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Walmart’s international expansion: successes and miscalculations

Walmart’s international expansion: successes and miscalculations PurposeWalmart achieved extraordinary success and growth in its home country before embarking on a strategy of international expansion. While most of Walmart¹s international expansion efforts were successful, the retailer experienced some challenges in Germany and South Korea, exiting both less than ten years after initial entry. In 2016, Walmart announced the closure of 269 stores worldwide. Although most Walmart stores are now outside the USA, the performance of these stores lag their US counterparts. Walmart has not been able to simply export its “Everyday Low Price” approach. It is important to understand cultural differences in the way people shop in addition to understanding the market, economy and laws of various regions around the world.Design/methodology/approachWalmart’s successes and missteps in each country are analyzed. The studies looked at each country’s culture, shopping habits and discuss what worked and what did not in each country. The authors hope that managers planning international expansion will learn from the successes and failures of this giant retailer.FindingsWalmart has a significant presence in Mexico, the UK, Brazil, China and Canada. It has been successful in countries where it has adapted the Walmart model to the local market. International expansion for Walmart, along with other retailers, is now being highly impacted by the growth in online shopping. However, the use of technology for shopping is not a homogenous global experience. The increased demand for online retailers suggests that firms slow down (but not stop) brick and mortar international expansion.Practical implicationsConsidering the projected growth in online shopping, retailers with global aspirations need to have a strong and sustainable competitive advantage (e.g. products, operations, marketing and brand name reputation) in addition to a clear internationalization plan. The same factors critical to brick and mortar expansion are applicable to online growth. Having a successful, long-term presence in selected countries requires a clear understanding of each country’s infrastructure, demographics, political and economic systems, in addition to cultural awareness and an understanding of shopping practices.Social implicationsThe growth of online shopping internationally will also fundamentally alter international expansion for Walmart and other retailers. Interestingly, Chinese shoppers may be leading the trend in online shopping, as nearly 65 percent of Chinese shoppers use their mobile phones for online shopping, are more likely to buy from off-shore online retailers and are more likely to use their mobile phones to compare prices than either Canadian or US shoppers (PWC, 2016). Walmart’s recent acquisition of Jet.com is sending a clear signal that brick and mortar shopping is not the only way to expand internationally.Originality/valueThis original work about Walmart’s growth strategy internationally is unique. This work will be of great value to managers thinking of expanding internationally. The non-embracing of local cultural habits and use of non-local managers is something that can be easily overlooked when thinking of expansion. Serious financial consequences can be easily avoided by being aware of the mistakes that others have made. http://www.deepdyve.com/assets/images/DeepDyve-Logo-lg.png Journal of Business Strategy Emerald Publishing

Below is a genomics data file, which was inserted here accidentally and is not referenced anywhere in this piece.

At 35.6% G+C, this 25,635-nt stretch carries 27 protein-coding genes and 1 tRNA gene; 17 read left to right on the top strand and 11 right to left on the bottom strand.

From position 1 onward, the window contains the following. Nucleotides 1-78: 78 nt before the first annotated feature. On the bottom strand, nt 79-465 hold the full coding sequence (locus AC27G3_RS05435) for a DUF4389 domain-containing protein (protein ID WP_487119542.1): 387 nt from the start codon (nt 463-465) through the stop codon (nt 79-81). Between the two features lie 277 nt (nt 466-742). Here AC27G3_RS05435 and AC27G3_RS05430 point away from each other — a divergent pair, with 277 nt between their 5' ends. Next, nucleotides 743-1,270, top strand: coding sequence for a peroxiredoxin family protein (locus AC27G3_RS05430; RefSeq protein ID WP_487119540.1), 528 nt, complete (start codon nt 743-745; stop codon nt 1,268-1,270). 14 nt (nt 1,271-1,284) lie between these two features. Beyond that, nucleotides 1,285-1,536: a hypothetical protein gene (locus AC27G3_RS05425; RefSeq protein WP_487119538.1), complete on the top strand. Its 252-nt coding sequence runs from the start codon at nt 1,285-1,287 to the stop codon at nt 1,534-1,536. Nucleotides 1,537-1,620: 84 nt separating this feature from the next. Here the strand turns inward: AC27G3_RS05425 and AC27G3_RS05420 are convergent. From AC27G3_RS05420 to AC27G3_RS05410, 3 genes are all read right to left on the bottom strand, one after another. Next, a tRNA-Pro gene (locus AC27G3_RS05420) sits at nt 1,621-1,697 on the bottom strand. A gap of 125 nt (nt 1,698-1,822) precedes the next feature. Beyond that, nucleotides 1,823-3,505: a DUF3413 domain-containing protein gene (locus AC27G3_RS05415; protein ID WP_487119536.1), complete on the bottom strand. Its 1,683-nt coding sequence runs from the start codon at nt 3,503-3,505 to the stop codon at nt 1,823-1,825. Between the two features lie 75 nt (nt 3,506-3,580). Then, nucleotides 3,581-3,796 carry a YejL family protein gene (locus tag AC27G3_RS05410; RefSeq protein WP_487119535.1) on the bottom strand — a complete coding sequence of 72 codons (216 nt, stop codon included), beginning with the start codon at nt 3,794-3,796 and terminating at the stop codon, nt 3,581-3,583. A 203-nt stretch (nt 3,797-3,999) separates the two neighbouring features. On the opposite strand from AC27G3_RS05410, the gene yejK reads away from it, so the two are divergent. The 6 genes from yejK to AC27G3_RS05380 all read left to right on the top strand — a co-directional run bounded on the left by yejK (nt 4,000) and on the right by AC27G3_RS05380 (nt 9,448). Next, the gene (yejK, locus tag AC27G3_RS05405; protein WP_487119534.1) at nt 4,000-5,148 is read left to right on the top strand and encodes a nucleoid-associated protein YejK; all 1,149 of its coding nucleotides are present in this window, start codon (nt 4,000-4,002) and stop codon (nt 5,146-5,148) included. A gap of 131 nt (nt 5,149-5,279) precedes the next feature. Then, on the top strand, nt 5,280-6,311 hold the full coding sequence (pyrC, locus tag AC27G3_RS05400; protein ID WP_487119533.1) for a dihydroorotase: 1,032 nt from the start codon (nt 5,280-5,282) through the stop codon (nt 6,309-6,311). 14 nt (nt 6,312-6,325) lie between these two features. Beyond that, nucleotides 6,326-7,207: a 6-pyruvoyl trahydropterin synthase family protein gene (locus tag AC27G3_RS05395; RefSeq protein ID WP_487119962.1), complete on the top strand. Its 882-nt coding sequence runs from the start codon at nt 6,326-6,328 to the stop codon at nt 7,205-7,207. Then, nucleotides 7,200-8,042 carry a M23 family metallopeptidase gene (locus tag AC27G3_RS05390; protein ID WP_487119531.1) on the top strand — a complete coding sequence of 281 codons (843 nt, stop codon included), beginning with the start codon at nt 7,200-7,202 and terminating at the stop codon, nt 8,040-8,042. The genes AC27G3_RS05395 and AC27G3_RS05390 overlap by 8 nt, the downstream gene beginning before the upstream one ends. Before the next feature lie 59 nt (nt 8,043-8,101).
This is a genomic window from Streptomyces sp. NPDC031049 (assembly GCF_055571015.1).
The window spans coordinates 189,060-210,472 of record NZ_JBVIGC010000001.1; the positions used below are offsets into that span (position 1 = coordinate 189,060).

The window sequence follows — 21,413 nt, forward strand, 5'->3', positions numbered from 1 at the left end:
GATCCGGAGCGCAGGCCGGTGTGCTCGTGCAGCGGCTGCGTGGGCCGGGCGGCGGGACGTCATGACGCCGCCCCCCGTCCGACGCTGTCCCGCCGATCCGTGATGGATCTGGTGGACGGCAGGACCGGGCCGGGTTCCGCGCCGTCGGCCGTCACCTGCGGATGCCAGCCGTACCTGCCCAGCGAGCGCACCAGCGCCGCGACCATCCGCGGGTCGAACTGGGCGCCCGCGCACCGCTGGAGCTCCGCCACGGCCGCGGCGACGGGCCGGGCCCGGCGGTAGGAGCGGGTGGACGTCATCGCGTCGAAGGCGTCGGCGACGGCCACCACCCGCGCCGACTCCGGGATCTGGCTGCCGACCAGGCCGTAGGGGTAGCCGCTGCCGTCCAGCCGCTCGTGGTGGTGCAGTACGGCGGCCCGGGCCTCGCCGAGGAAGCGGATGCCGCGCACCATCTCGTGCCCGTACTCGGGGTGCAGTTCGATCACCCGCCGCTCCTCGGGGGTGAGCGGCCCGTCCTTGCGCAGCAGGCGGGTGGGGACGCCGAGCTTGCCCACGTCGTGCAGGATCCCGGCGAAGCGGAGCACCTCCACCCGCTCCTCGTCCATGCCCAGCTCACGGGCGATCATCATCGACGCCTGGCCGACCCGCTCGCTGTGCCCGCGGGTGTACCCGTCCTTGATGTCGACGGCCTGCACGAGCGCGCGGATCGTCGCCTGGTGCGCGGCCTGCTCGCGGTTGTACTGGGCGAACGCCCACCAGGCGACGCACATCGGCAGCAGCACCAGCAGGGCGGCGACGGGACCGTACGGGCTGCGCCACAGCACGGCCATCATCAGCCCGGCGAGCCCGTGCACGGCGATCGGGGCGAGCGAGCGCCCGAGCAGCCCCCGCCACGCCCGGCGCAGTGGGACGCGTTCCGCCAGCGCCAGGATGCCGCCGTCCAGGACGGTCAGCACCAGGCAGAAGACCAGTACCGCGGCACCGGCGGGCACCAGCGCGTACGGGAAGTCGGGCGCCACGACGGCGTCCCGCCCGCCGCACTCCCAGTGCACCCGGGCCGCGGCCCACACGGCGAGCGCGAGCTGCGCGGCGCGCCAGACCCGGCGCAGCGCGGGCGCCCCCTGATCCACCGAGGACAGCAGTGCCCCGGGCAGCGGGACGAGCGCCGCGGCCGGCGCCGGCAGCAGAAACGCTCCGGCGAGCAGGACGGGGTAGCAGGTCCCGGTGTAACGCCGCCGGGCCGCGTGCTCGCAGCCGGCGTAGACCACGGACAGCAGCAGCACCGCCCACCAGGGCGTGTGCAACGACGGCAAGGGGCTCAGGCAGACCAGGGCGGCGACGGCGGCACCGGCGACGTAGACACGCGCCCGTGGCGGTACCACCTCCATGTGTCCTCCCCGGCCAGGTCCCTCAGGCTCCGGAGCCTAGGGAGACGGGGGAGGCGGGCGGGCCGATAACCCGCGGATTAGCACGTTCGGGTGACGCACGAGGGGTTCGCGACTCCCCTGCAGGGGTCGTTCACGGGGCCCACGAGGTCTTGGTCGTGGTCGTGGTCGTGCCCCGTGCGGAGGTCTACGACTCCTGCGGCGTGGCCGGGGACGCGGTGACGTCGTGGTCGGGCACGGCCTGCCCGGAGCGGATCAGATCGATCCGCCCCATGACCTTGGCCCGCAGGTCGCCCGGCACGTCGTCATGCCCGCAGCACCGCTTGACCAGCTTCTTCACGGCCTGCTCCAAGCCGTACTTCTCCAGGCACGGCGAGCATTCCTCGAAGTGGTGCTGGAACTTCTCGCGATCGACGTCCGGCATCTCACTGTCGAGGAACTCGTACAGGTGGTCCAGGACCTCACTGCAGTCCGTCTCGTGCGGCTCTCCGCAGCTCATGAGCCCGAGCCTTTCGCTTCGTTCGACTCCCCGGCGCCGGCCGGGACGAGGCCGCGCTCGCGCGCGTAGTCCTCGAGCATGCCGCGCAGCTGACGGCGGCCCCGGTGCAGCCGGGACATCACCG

Walmart’s international expansion: successes and miscalculations